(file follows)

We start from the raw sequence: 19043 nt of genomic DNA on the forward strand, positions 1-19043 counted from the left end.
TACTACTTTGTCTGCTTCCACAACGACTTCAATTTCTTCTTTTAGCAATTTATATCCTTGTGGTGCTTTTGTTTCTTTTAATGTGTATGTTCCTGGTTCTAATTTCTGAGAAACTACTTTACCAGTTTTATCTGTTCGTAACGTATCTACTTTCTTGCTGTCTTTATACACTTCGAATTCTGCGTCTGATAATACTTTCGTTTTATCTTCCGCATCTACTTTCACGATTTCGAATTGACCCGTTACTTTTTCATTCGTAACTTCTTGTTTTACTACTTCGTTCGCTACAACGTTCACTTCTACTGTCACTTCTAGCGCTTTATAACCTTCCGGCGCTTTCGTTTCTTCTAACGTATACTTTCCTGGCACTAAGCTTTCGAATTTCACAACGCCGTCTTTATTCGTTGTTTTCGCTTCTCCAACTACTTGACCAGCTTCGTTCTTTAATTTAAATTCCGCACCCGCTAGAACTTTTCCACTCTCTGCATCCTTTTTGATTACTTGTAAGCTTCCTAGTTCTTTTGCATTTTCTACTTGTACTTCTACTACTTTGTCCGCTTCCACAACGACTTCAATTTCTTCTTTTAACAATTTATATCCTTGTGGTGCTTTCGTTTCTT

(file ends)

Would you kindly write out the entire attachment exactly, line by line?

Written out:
We start from the raw sequence: 19043 nt of genomic DNA on the forward strand, positions 1-19043 counted from the left end.
TACTACTTTGTCTGCTTCCACAACGACTTCAATTTCTTCTTTTAGCAATTTATATCCTTGTGGTGCTTTTGTTTCTTTTAATGTGTATGTTCCTGGTTCTAATTTCTGAGAAACTACTTTACCAGTTTTATCTGTTCGTAACGTATCTACTTTCTTGCTGTCTTTATACACTTCGAATTCTGCGTCTGATAATACTTTCGTTTTATCTTCCGCATCTACTTTCACGATTTCGAATTGACCCGTTACTTTTTCATTCGTAACTTCTTGTTTTACTACTTCGTTCGCTACAACGTTCACTTCTACTGTCACTTCTAGCGCTTTATAACCTTCCGGCGCTTTCGTTTCTTCTAACGTATACTTTCCTGGCACTAAGCTTTCGAATTTCACAACGCCGTCTTTATTCGTTGTTTTCGCTTCTCCAACTACTTGACCAGCTTCGTTCTTTAATTTAAATTCCGCACCCGCTAGAACTTTTCCACTCTCTGCATCCTTTTTGATTACTTGTAAGCTTCCTAGTTCTTTTGCATTTTCTACTTGTACTTCTACTACTTTGTCCGCTTCCACAACGACTTCAATTTCTTCTTTTAACAATTTATATCCTTGTGGTGCTTTCGTTTCTT